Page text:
We all know we should have a will, a power of attorney, and a health care directive. But when life is humming along and we and the others in our lives are healthy, it’s something most of us don’t even think about. I understand this. But now that I have your attention, I hope you will give it some thought.
This past year I cajoled my own parents to get their legal house in order. It took a daughter’s prompting, encouraging, and eventually, pleading, to get them to sit down with an elder law attorney and do the work that needed to be done. It’s one of the best gifts they could have given each other—and me. Now, if something should happen, we all have the peace of mind knowing that if I have to make some decisions, I have the legal ability to do just that.
A very different story
I received a call from Cari, who is the daughter and caregiver to her Alzheimer’s-stricken mother. Cari’s father, Dale, is overwhelmed and distraught with making a decision about moving out of their current home and into senior housing. He knows senior housing will offer memory care services for his wife and respite for him, but he has become paralyzed with indecision. When I asked Dale where he would like to move, he said, “I have no idea. I just want to know my wife is taken care of.”
Cari and Dale’s days have become consumed with taking care of their loved one. They told me stories of her declining condition and her inability to be left alone. Dale knows it’s time to move, but he has no idea how to choose a place to live, much less get the house ready for the market, all while caring for his wife. Plus, this family did not have a power of attorney in place. Without this document, the process was going to get even more complicated.
In Minnesota, when you own real estate and are also married, both spouses must sign the listing contract, purchase agreement, and deed that will transfer the title of the property. Of course if both can’t sign, a properly prepared Power of Attorney (POA) document solves the problem quite nicely. But note: someone who is not mentally competent cannot sign a POA document, much less the paperwork needed to sell a home. In this case, it was imperative that these documents were prepared long before they were needed. I reiterate: these documents need to be prepared when you are least likely to need them—when everyone is healthy and doing well!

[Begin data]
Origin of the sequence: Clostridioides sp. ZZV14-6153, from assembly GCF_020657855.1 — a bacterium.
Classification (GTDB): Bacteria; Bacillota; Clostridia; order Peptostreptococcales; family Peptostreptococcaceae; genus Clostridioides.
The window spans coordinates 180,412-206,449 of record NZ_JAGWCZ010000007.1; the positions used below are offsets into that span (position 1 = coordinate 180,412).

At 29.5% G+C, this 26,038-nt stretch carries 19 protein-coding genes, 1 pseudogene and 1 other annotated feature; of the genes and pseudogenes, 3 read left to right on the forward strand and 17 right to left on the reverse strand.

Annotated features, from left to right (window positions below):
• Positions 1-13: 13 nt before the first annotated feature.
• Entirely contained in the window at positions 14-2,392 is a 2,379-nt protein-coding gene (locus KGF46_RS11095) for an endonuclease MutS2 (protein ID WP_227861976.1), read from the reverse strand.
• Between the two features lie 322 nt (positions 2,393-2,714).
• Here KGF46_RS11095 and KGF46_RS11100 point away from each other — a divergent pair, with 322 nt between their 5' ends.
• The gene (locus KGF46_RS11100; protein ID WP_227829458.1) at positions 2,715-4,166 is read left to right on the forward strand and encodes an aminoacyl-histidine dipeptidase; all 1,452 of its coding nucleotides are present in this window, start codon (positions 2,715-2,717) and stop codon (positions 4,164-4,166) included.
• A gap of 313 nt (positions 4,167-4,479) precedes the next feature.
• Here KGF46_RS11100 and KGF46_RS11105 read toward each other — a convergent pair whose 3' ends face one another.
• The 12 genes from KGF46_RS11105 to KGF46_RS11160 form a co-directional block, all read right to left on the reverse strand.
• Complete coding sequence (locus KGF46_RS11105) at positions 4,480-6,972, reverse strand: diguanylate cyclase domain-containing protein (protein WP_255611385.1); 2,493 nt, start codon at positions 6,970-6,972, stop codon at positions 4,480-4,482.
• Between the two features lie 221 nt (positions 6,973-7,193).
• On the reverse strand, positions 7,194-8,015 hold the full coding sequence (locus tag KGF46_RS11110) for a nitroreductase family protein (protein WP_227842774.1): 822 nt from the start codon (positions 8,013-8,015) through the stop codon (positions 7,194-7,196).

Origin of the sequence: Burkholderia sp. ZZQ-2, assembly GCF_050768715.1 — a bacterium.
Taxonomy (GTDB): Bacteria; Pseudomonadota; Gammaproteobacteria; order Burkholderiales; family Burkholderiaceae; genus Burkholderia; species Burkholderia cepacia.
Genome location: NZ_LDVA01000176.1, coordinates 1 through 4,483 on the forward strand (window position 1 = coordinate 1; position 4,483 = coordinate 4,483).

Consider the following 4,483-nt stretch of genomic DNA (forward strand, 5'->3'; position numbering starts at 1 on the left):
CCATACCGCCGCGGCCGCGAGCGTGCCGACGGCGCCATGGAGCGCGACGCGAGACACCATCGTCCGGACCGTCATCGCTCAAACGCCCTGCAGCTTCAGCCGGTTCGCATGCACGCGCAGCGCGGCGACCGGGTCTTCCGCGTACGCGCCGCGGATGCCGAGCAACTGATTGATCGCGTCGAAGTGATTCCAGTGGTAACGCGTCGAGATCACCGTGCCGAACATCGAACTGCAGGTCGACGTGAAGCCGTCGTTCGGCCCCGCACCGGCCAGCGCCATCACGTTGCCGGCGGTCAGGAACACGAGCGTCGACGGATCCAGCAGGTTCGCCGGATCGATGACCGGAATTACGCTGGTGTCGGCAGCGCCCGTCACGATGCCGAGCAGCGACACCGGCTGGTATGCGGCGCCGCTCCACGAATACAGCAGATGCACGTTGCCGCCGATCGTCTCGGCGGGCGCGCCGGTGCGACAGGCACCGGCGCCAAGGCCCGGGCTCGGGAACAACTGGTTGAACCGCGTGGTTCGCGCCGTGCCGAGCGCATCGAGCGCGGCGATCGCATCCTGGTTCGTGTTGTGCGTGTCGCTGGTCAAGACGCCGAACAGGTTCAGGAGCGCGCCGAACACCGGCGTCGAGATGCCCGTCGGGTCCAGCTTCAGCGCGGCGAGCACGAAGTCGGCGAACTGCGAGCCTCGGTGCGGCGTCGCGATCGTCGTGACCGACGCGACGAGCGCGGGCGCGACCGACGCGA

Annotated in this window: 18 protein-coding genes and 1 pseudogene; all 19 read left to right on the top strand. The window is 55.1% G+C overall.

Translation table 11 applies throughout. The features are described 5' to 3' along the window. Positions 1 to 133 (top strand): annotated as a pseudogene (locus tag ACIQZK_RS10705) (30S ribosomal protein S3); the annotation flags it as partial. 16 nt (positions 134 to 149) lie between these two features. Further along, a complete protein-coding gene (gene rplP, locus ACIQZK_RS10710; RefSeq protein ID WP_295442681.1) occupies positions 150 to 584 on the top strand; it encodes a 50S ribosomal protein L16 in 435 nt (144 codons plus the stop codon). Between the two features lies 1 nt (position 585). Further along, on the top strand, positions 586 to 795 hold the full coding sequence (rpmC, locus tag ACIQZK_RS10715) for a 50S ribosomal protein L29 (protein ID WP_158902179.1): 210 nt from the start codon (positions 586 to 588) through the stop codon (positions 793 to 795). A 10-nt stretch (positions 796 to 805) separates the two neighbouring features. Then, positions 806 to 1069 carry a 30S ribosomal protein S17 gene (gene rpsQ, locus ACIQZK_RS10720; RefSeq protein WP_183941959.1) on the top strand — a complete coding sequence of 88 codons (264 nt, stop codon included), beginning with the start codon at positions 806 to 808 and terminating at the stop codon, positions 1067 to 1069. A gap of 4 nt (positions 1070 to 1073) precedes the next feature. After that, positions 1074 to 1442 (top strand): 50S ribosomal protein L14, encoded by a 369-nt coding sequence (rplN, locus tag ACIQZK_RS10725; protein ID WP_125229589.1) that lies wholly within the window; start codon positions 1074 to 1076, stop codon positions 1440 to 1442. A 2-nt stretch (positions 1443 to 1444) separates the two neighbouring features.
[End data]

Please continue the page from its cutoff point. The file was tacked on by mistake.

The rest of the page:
Because Dale did not have durable POA, we couldn’t list his house for sale until he had permission to act on his wife’s behalf. I referred Dale to an elder law attorney to pursue becoming a legal guardian or conservator for his wife, which will require court action. Once Dale becomes his wife’s legal guardian or conservator, then we can list the house for sale. It was heart-breaking to tell Dale that the sale of the house would be delayed because of one simple legal document.
Tips on Power of Attorney documents
They should be correctly filled out. You can download a template from the Internet. However, be warned that if the form isn’t filled out correctly, it can be voided. Because of the importance of this document, I am a strong advocate for it to be filled out by an elder law attorney. If you intend to use the document to sell real estate, the name of the principal (the person granting the authority) on the POA document should match the way the names are recorded on the property title. If they are different, the county examiner may reject the POA document at the time of sale and you won’t be able to use this document to sell the property. As a real estate agent, I cannot give my clients legal advice about this document and how to correctly fill it out—that is best left to an elder law attorney.
Get multiple copies. You may only have one opportunity to get this document filled out, so get three originals made. This means three original documents with three original signatures and three original notary stamps. When you sell your home, the title company will ask for an original copy. This document then travels through the title company’s processing center to the county where the home is located, to the county examiner. You’ll want other original copies at your fingertips in case you need them.
Record the document. Even though I suggest getting multiple originals signed, most people don’t heed that advice. If you only have one original copy, it’s a very good idea to record it with the county you reside in. Then, if the document is ever ruined or misplaced you can get a registered copy from the county. This is as good as an original for a title company when you are selling real estate.
Here’s hoping your holiday gift to yourself and your loved ones will be some pre-planning with a will, health care directive, and power of attorney.
Lisa Dunn is a realtor with The Change Agents Group of RE/MAX Results. You can find her at TheSeniorHousingSearch.com.